NEWHALEN -- Things are quiet on the north shores of Iliamna Lake.
Gone are the early mornings when dozens of trucks and four-wheelers would commute from the communities of Newhalen and Iliamna to the Pebble Partnership offices, located about 5 miles north of Newhalen, to prepare for exploration work at the site of the proposed Pebble mine. Also gone are the numerous helicopters, which each day would zoom from the Iliamna airport, a mere 18 miles from the proposed mine site.
The Pebble office is quiet, too, with just a few employees watching over the two-story building. Rooms are filled with bright orange hard hats and vests, and a large map showing off the Pebble Prospect hangs in the living room. Desks sit unoccupied. Signs warning workers to stay hydrated in the field line the walls.
But those workers find little to do these days, only watching over the buildings and two other sites, locked behind chain-link fences. Those sites are filled with square stacks of core samples, collected over the last 10 years, wrapped in black plastic, spray painted with bright orange numbers indicating their original location. Propane tanks, weather stations and orange and red “medic tents” stay stacked, too, unused and waiting.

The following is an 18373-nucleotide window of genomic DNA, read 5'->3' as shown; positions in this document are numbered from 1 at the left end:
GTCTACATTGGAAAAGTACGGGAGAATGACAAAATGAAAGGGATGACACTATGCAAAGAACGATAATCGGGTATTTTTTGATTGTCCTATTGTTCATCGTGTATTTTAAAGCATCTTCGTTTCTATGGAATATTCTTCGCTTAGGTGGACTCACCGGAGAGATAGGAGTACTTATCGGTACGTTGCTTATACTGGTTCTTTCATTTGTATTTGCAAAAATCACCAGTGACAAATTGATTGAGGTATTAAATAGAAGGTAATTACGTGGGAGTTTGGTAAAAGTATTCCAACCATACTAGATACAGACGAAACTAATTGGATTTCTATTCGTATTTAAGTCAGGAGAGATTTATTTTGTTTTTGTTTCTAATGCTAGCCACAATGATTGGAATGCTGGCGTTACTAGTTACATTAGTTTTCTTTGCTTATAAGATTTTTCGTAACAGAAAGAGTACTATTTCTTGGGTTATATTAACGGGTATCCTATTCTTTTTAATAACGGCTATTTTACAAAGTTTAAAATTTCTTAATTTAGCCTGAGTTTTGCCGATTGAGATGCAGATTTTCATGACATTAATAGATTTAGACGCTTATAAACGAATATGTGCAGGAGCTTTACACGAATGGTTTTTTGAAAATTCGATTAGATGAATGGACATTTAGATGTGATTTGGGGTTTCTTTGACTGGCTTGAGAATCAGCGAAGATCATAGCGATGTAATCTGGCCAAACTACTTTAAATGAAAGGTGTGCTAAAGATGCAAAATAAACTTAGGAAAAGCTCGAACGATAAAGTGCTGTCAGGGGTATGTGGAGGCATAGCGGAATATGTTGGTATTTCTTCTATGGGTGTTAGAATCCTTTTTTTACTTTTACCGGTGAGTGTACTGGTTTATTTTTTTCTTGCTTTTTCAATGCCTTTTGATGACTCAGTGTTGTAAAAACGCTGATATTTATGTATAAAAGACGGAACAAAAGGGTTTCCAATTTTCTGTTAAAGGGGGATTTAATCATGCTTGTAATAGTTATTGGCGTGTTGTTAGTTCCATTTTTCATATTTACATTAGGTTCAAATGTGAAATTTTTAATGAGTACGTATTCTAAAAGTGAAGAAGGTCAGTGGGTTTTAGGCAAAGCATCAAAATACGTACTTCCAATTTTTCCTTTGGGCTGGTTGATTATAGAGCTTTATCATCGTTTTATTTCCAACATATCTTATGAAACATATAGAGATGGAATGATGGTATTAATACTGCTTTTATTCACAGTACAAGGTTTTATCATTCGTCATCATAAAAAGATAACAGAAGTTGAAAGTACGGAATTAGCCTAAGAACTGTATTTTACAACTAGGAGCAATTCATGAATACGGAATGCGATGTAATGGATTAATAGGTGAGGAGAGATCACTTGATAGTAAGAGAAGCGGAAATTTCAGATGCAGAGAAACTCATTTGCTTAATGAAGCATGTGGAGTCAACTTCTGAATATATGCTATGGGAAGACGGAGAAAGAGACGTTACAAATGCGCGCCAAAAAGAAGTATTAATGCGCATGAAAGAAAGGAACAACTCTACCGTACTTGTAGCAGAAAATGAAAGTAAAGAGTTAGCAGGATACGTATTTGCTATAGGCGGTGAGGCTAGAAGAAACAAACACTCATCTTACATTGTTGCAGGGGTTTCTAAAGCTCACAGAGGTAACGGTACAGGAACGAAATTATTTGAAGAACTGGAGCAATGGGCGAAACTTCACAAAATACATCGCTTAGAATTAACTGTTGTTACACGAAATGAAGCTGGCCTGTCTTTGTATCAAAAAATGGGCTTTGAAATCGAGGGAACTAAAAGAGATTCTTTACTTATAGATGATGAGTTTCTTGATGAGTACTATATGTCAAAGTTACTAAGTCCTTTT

Over the last year, the tiny communities of Newhalen and Iliamna, located on the shores of Alaska’s largest lake, have been adapting to a new kind of life since the Pebble Partnership all but shut down operations in the villages. A pause button has been pressed after almost of a decade of booming jobs in the area.
With the loss of major investors over the past year, the Pebble Partnership has all but pulled out of the communities, taking with them hard-to-find jobs in an area where little industry outside of fishing and tourism exists today.